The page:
The future of ECFA rests with the DPP authorities’ policies

File photo shows a freighter loaded with goods at a port in Kaohsiung, southeast China’s Taiwan. /Xinhua

File photo shows a freighter loaded with goods at a port in Kaohsiung, southeast China’s Taiwan. /Xinhua

Editor’s note: Zhou Wenxing, a special commentator on current affairs for CGTN, is assistant professor at the School of International Studies, Nanjing University. He writes extensively on comparative politics and international relations, with an emphasis on the Taiwan question and China-U.S. relations. The article reflects the author’s opinions, and not necessarily the views of CGTN.

According to the Customs Tariff Commission of the State Council, the Chinese mainland, in response to China’s Taiwan region’s trade restrictions, will halt tariff concessions starting on June 15, 2024, for some of Taiwan’s products enjoying preferential tariff rates stipulated in the Economic Cooperation Framework Agreement (ECFA). In a subsequent press conference on May 31, Chen Binhua, a spokesperson for the State Council Taiwan Affairs Office, voiced support for the decision and explained the motivations behind it.

The first is an economic consideration. The economic and trade relationship between the two sides across the Taiwan Straits is currently not balanced. And, as Chen claimed, the Democratic Progressive Party (DPP) authorities should take primary responsibility for that.

Since the “Early Harvest Program” under the ECFA was fully implemented on January 1, 2011, the economic and trade exchanges between the two sides have continued to expand, which have greatly promoted cross-Straits economic development. The cross-Straits trade volume has more than doubled in the past decade, rising from $145.4 billion in 2010 to $319.7 billion in 2022.

As a comprehensive economic pact, the ECFA has particularly boosted the economic development of Taiwan. According to some recent statistics issued by the Taiwan authorities, for example, the total amount of tariff reductions obtained by the island under the ECFA from 2011 to the end of 2023 reached more than $10.1 billion, while that obtained by the mainland from the island in the same period was less than $1.1 billion. The export of the island’s products to the mainland has been maintaining a momentum of rapid growth.

It’s clear that Taiwan enjoys a much more advantageous position vis-à-vis the mainland in its economic ties. The main reason lies in the fact that the Chinese mainland has taken a series of preferential measures towards the Taiwan region in terms of economy and trade over the past decade.

File photo shows the Taipei 101 skyscraper in Taipei, southeast China’s Taiwan. /CFP

File photo shows the Taipei 101 skyscraper in Taipei, southeast China’s Taiwan. /CFP

On the other hand, since Tsai Ing-wen became the leader of the DPP authorities in 2016, Taiwan has not only failed to fulfill its obligations under the ECFA, but has gradually been imposing unilateral and discriminatory trade restrictions and bans on goods imported from the mainland. There is no doubt that these restrictions breached the ECFA, damaging the interests of industrial communities and the well-being of compatriots on both sides of the Straits.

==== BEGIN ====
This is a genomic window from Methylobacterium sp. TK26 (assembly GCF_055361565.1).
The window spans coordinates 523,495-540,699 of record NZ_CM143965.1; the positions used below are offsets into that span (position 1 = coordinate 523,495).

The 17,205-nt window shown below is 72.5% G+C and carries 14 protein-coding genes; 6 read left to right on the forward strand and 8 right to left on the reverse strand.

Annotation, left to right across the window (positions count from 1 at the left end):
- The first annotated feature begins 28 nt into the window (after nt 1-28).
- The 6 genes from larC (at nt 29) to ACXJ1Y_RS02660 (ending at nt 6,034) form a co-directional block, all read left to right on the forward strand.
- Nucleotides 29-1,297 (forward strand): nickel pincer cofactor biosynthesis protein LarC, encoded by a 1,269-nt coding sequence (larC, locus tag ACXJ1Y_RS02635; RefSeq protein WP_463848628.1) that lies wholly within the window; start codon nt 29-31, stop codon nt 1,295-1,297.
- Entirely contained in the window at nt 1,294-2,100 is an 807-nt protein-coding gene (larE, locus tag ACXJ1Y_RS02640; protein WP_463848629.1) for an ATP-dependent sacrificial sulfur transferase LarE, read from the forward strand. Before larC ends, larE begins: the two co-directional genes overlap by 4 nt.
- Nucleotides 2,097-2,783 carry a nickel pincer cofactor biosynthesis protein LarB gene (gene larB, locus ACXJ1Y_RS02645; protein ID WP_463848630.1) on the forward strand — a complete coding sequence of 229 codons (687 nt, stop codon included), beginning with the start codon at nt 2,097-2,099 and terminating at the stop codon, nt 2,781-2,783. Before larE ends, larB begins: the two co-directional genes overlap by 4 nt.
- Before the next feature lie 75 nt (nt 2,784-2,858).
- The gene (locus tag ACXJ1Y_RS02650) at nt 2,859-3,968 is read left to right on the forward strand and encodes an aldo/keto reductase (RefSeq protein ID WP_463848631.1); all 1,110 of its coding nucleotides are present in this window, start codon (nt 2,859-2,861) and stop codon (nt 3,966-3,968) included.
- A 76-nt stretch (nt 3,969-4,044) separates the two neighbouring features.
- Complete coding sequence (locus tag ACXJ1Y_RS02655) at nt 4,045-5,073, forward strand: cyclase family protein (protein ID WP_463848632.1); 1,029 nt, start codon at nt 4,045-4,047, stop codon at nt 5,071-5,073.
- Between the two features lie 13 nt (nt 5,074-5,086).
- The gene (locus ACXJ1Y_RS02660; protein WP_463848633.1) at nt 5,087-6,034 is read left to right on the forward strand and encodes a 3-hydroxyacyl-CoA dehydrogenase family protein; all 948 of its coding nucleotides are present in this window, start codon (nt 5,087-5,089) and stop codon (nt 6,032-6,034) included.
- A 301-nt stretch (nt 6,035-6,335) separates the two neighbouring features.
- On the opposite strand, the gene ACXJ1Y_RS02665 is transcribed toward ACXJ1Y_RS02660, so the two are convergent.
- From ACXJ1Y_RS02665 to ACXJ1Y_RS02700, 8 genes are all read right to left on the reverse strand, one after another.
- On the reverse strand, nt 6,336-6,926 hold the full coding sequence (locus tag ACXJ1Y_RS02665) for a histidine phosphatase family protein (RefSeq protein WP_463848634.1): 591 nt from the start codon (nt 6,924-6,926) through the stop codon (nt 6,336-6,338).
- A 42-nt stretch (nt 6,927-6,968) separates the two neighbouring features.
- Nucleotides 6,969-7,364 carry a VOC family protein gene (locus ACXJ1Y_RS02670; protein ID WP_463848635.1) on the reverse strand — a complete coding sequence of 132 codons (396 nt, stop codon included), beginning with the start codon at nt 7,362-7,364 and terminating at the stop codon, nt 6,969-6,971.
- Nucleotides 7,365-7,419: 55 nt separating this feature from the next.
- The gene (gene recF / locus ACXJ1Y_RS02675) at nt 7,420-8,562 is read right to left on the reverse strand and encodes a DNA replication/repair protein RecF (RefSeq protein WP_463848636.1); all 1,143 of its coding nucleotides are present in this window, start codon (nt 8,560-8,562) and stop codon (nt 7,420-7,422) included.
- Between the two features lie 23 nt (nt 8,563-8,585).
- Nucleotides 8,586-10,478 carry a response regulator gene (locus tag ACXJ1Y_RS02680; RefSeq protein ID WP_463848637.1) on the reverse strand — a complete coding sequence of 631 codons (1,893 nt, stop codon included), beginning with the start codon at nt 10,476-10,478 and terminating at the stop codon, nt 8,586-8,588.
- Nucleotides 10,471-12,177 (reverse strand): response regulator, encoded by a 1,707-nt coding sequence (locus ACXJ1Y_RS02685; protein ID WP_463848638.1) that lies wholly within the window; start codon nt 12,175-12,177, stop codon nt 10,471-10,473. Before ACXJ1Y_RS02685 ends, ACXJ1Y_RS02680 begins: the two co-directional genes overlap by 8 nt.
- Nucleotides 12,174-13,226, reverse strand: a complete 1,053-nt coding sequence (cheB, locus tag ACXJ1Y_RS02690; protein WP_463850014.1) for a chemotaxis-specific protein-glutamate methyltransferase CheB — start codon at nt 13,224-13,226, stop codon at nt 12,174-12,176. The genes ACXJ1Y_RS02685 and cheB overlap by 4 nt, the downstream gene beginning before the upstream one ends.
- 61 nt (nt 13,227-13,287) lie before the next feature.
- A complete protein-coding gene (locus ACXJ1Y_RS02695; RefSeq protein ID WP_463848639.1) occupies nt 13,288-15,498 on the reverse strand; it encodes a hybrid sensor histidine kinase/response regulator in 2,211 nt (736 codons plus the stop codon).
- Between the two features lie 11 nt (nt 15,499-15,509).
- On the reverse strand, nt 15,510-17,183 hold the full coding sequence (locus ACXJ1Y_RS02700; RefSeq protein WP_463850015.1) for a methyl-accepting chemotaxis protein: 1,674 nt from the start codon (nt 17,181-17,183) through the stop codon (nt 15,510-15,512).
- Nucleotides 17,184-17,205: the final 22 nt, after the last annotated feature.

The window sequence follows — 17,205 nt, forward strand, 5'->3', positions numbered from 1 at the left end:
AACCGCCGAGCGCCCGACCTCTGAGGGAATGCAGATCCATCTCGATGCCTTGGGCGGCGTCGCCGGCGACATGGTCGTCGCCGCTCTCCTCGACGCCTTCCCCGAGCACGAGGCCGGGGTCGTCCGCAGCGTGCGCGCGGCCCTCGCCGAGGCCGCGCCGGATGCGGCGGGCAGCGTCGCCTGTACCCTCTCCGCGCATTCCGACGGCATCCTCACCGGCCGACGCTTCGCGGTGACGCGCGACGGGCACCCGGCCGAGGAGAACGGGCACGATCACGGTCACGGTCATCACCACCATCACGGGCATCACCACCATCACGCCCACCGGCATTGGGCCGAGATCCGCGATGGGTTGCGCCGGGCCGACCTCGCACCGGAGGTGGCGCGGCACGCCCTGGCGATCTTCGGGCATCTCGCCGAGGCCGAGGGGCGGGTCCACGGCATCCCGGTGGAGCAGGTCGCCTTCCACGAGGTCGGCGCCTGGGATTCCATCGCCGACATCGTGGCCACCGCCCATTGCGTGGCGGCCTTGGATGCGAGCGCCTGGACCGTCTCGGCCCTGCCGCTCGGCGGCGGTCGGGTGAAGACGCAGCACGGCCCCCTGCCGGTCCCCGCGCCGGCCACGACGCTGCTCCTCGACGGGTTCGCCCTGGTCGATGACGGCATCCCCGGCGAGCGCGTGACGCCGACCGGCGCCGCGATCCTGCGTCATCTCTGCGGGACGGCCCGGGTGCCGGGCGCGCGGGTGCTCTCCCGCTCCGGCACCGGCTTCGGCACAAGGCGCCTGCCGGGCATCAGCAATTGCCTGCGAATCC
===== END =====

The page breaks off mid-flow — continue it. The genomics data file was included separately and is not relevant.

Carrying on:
In this context, at the request of some representatives of relevant industries on the mainland in April 2023, the Ministry of Commerce conducted a trade barrier investigation on the relevant measures to prohibit the import of mainland products to the Taiwan region. It found that the Taiwan authorities implemented a ban on the import of more than 2,500 products from the mainland.

As a countermeasure to the DPP authorities’ failure to implement the relevant spirit of the ECFA, the mainland announced in December 2023 the suspension of ECFA tariff rates for 12 products from Taiwan, including propylene and paraxylene, which took effect on January 1, 2024. The DPP authorities, however, did not reflect on the wrongdoings they made; on the contrary, they resorted to greater efforts to obstruct normal cross-Straits economic exchanges and cooperation.

A more critical consideration behind the halting of tariff concessions is due to the DPP authorities’ refusing to recognize the 1992 Consensus that embodies the one-China principle. This is the political foundation for both sides signing the ECFA in 2010. And it is precisely because of this shared political consensus that the following decade witnessed the rapid development of cross-Straits economic and trade relations. But the new regional leader Lai Ching-te’s more aggressive separatist policy will very likely lead the ECFA to an uncertain trajectory.

In a nutshell, the future of the ECFA will be determined by the DPP authorities’ policies. They should first take concrete measures, such as lifting discriminatory trade restrictions against mainland products. More crucially, they must stop their unrealistically separatist attempts.

Only by implementing these pragmatic measures can the Taiwan authorities embrace a bright future, truly demonstrating that they are working for the welfare of people in Taiwan and for stability and peace across the Straits.

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